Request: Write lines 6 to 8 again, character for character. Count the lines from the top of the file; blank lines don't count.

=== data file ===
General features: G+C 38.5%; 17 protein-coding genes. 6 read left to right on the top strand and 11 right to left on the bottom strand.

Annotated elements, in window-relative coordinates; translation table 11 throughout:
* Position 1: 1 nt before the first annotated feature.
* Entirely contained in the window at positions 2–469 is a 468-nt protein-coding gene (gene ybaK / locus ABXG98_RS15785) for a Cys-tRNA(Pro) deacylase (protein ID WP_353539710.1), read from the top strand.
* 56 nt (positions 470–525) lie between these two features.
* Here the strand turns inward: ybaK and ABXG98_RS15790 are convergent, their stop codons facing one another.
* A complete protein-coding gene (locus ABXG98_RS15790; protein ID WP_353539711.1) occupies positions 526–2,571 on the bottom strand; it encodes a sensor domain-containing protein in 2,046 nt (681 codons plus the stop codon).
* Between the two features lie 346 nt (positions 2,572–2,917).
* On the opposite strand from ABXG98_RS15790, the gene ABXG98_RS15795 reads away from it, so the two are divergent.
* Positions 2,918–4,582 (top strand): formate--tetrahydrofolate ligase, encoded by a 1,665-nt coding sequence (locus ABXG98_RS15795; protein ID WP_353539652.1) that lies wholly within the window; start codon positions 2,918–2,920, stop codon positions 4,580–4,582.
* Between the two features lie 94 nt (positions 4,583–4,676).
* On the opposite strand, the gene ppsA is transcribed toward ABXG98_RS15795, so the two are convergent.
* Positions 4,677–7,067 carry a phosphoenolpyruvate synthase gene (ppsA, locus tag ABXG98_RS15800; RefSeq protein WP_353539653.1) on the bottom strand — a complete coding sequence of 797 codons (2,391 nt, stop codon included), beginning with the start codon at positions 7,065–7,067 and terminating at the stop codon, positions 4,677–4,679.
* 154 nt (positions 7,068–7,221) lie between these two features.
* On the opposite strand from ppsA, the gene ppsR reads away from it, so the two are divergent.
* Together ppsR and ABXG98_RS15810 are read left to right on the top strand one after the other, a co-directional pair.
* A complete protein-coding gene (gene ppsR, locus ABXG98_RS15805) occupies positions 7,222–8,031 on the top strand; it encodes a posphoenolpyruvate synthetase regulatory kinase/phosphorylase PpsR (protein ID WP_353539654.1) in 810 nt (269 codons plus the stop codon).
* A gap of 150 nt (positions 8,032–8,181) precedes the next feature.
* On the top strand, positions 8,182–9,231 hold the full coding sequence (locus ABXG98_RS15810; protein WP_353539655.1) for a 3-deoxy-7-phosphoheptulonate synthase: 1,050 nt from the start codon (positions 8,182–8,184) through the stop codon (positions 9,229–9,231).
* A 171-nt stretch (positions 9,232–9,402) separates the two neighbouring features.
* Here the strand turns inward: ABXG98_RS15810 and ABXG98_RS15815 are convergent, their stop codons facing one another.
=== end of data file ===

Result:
* Here the strand turns inward: ybaK and ABXG98_RS15790 are convergent, their stop codons facing one another.
* A complete protein-coding gene (locus ABXG98_RS15790; protein ID WP_353539711.1) occupies positions 526–2,571 on the bottom strand; it encodes a sensor domain-containing protein in 2,046 nt (681 codons plus the stop codon).
* Between the two features lie 346 nt (positions 2,572–2,917).